These gold figurines are most often found in spots which once had a significant political or ritual status, according to Blekinge Museum.
This is Sweden’s third largest treasure trove of guldgubbar. Soil in Vång also concealed five small bronze busts and a large assortment of undeterminable metal objects.
Could have been a cult spot
The researchers have found signs of iron production, a forge, the making of glass beads and handicrafts in bronze, as well as plenty of house ruins and other remnants of former inhabitancy.
The Blekinge Museum writes on its web pages that these clues tell us this was a vital community during the Iron Age.
But the characteristic metal artefacts are what really please the archaeologists.
All were found on a majestic hilltop in the middle of the former community. Perhaps this has been more than a place people resided. Could it have been the centre of a cult?
In any case, the museum notes that there are plenty of indications that this was an important site back in the Iron Age.
Västra Vång is centrally located by the Baltic, which since prehistory has been a thriving area for Northern European sea traffic and trade. The archaeologists conclude that these discoveries show Vång’s Iron Age residents were well acquainted with their contemporary world, near and far.
Mass grave found near cathedral
29 NOVEMBER 2013
Archaeologists have found a mass grave close to one of Britain's favourite cathedrals.
Bones from 18 bodies have been discovered by Durham University experts during building work at the Palace Green Library, part of the World Heritage Site in the historic city centre.
At first it was thought the bodies were buried in Durham Cathedral's medieval cemetery which was bigger than the current burial plot.
But further examination revealed an unorthodox and intriguing layout to the bodies which archaeologists say is proof of a mass burial.
Richard Annis, senior archaeologist, Archaeological Services Durham University, said: "We have found clear evidence of a mass burial and not a normal group of graves.
"The bodies have been tipped into the earth without elaborate ceremony and they are tightly packed together and jumbled.
"Some are buried in a North to South alignment, rather than the traditional East to West alignment that we would expect from a conventional medieval burial site."
Further research will be carried out on the remains, which will be tested to show their age. This will happen in the New Year.
Mr Annis added that no definitive interpretation could be offered at this stage in the investigation, saying: "The process of post-excavation processing, examination and analysis is essential to allow us to draw proper conclusions about this group of human remains.
"It is too early to say what they may be."
Once the bones have been examined - with permission from the Ministry of Justice - they must be reinterred at an approved burial ground.
A Robot Turtle Will Help Underwater Archaeologists to Inspect Shipwrecks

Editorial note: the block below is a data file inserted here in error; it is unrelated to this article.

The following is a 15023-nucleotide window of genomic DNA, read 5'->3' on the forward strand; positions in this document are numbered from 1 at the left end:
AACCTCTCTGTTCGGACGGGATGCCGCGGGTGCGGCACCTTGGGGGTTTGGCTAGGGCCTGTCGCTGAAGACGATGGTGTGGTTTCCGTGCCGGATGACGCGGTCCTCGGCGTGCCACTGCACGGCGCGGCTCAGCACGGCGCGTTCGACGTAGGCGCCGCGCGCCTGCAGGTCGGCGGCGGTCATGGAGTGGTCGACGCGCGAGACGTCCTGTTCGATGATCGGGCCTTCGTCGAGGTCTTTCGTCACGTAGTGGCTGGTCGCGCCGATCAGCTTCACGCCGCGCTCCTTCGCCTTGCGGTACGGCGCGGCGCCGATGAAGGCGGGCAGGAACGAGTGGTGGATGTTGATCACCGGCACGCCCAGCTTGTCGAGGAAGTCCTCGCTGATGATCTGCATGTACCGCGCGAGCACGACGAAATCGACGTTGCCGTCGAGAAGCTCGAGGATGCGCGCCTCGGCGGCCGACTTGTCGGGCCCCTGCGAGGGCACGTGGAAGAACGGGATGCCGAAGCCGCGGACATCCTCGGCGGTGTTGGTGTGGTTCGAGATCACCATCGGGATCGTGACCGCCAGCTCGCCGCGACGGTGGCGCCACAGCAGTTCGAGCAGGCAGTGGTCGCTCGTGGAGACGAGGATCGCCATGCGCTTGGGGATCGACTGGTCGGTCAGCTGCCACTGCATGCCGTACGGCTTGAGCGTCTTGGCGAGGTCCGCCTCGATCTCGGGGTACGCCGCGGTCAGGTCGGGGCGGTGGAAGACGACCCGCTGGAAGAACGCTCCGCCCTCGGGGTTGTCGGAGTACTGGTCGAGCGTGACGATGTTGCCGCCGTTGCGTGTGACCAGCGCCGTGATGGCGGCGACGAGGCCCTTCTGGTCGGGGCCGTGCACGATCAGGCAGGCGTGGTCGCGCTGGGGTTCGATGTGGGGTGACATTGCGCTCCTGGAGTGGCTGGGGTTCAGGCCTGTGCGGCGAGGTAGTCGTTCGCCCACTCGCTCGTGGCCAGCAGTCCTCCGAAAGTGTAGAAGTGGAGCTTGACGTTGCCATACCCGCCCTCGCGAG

Nov. 26, 2013
The Robot Safari in London Science Museum will see the world premiere of the underwater robot U-CAT, a highly maneuverable robot turtle, designed to penetrate shipwrecks.
U-CAT's locomotion principle is similar to sea turtles. Independently driven four flippers make the robot highly maneuverable; it can swim forward and backward, up and down and turn on spot in all directions. Maneuverability is a desirable feature when inspecting confined spaces such as shipwrecks. The robot carries an onboard camera and the video footage can be later used to reconstruct the underwater site.
"U-CAT is specifically designed to meet the end-user requirements. Conventional underwater robots use propellers for locomotion. Fin propulsors of U-CAT can drive the robot in all directions without disturbing water and beating up silt from the bottom, which would decrease visibility inside the shipwreck," says Taavi Salumäe, the designer of the U-CAT concept and researcher in Centre for Biorobotics, Tallinn University of Technology.
"The so called biomimetic robots, robots based on animals and plants, is an increasing trend in robotics where we try to overcome the technological bottlenecks by looking at alternative technical solutions provided by nature ," explains Prof. Maarja Kruusmaa, a Head of Centre for Biorobotics.
Underwater robots are nowadays mostly exploited in oil and gas industry and in defense. These robots are too big and also too expensive to be used for diving inside wrecks. Shipwrecks are currently explored by divers, but this is an expensive and time consuming procedure and often too dangerous for the divers to undertake. U-CAT is designed with the purpose of offering an affordable alternative to human divers.
U-CAT is part of an EU funded research project ARROWS, which is developing technologies to assist underwater archaeologists. The technologies of the ARROWS project will be tested in the Mediterranean Sea and in the Baltic Sea, two historically important but environmentally different regions of Europe. "In the ARROWS project, the U-CATs would work in cooperation with larger underwater robots and together with image recognition technologies for discovery, identification and reconstruction of underwater sites, would facilitate the work in all phases of an archaeological campaign," says Dr. Sebastiano Tusa, an underwater archaeologist from Sicilian Regional Government.
In London Science Museum, the team will show the U-CAT robot as well as its interactive downscaled models u-CATs operating in an aquarium. Robot Safari is open for visitors from 28 November to 1 December.